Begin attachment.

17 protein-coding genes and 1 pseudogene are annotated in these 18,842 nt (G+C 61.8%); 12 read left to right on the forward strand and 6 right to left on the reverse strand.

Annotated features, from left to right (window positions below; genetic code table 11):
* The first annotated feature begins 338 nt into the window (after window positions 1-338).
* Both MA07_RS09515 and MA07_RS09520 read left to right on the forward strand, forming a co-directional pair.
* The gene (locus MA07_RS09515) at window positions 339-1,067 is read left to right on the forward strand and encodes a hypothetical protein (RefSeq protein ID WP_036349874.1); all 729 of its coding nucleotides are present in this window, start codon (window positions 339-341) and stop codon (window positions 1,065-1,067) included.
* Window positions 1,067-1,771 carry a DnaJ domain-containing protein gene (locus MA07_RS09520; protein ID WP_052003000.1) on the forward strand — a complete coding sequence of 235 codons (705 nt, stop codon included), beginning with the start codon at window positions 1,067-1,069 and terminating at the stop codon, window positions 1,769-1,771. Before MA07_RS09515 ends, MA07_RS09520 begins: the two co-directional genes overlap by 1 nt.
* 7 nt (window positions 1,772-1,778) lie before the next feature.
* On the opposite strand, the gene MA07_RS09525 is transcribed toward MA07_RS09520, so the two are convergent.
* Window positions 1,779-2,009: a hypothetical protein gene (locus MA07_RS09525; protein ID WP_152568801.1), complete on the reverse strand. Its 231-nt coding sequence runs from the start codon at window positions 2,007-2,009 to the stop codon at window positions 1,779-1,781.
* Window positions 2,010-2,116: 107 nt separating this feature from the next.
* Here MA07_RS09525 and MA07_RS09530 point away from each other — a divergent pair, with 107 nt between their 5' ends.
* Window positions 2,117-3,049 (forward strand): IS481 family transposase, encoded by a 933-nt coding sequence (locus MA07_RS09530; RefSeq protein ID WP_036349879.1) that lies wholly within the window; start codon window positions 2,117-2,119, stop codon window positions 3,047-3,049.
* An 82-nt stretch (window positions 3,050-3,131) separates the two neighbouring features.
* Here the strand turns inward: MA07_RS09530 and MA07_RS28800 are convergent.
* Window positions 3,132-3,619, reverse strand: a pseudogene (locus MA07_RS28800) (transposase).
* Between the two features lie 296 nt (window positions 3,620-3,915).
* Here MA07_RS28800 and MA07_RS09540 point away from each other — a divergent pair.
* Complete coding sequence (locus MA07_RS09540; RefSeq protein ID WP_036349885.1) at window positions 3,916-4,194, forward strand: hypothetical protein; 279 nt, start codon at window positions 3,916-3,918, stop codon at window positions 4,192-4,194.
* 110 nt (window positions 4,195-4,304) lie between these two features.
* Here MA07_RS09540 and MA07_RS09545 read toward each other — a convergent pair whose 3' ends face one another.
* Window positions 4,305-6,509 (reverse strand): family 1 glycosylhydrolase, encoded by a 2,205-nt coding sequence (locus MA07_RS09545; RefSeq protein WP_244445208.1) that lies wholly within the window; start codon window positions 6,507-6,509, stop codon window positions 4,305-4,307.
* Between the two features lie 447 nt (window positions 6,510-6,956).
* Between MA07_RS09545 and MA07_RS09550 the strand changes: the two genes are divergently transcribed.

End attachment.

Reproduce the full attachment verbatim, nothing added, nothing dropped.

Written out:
17 protein-coding genes and 1 pseudogene are annotated in these 18,842 nt (G+C 61.8%); 12 read left to right on the forward strand and 6 right to left on the reverse strand.

Annotated features, from left to right (window positions below; genetic code table 11):
* The first annotated feature begins 338 nt into the window (after window positions 1-338).
* Both MA07_RS09515 and MA07_RS09520 read left to right on the forward strand, forming a co-directional pair.
* The gene (locus MA07_RS09515) at window positions 339-1,067 is read left to right on the forward strand and encodes a hypothetical protein (RefSeq protein ID WP_036349874.1); all 729 of its coding nucleotides are present in this window, start codon (window positions 339-341) and stop codon (window positions 1,065-1,067) included.
* Window positions 1,067-1,771 carry a DnaJ domain-containing protein gene (locus MA07_RS09520; protein ID WP_052003000.1) on the forward strand — a complete coding sequence of 235 codons (705 nt, stop codon included), beginning with the start codon at window positions 1,067-1,069 and terminating at the stop codon, window positions 1,769-1,771. Before MA07_RS09515 ends, MA07_RS09520 begins: the two co-directional genes overlap by 1 nt.
* 7 nt (window positions 1,772-1,778) lie before the next feature.
* On the opposite strand, the gene MA07_RS09525 is transcribed toward MA07_RS09520, so the two are convergent.
* Window positions 1,779-2,009: a hypothetical protein gene (locus MA07_RS09525; protein ID WP_152568801.1), complete on the reverse strand. Its 231-nt coding sequence runs from the start codon at window positions 2,007-2,009 to the stop codon at window positions 1,779-1,781.
* Window positions 2,010-2,116: 107 nt separating this feature from the next.
* Here MA07_RS09525 and MA07_RS09530 point away from each other — a divergent pair, with 107 nt between their 5' ends.
* Window positions 2,117-3,049 (forward strand): IS481 family transposase, encoded by a 933-nt coding sequence (locus MA07_RS09530; RefSeq protein ID WP_036349879.1) that lies wholly within the window; start codon window positions 2,117-2,119, stop codon window positions 3,047-3,049.
* An 82-nt stretch (window positions 3,050-3,131) separates the two neighbouring features.
* Here the strand turns inward: MA07_RS09530 and MA07_RS28800 are convergent.
* Window positions 3,132-3,619, reverse strand: a pseudogene (locus MA07_RS28800) (transposase).
* Between the two features lie 296 nt (window positions 3,620-3,915).
* Here MA07_RS28800 and MA07_RS09540 point away from each other — a divergent pair.
* Complete coding sequence (locus MA07_RS09540; RefSeq protein ID WP_036349885.1) at window positions 3,916-4,194, forward strand: hypothetical protein; 279 nt, start codon at window positions 3,916-3,918, stop codon at window positions 4,192-4,194.
* 110 nt (window positions 4,195-4,304) lie between these two features.
* Here MA07_RS09540 and MA07_RS09545 read toward each other — a convergent pair whose 3' ends face one another.
* Window positions 4,305-6,509 (reverse strand): family 1 glycosylhydrolase, encoded by a 2,205-nt coding sequence (locus MA07_RS09545; RefSeq protein WP_244445208.1) that lies wholly within the window; start codon window positions 6,507-6,509, stop codon window positions 4,305-4,307.
* Between the two features lie 447 nt (window positions 6,510-6,956).
* Between MA07_RS09545 and MA07_RS09550 the strand changes: the two genes are divergently transcribed.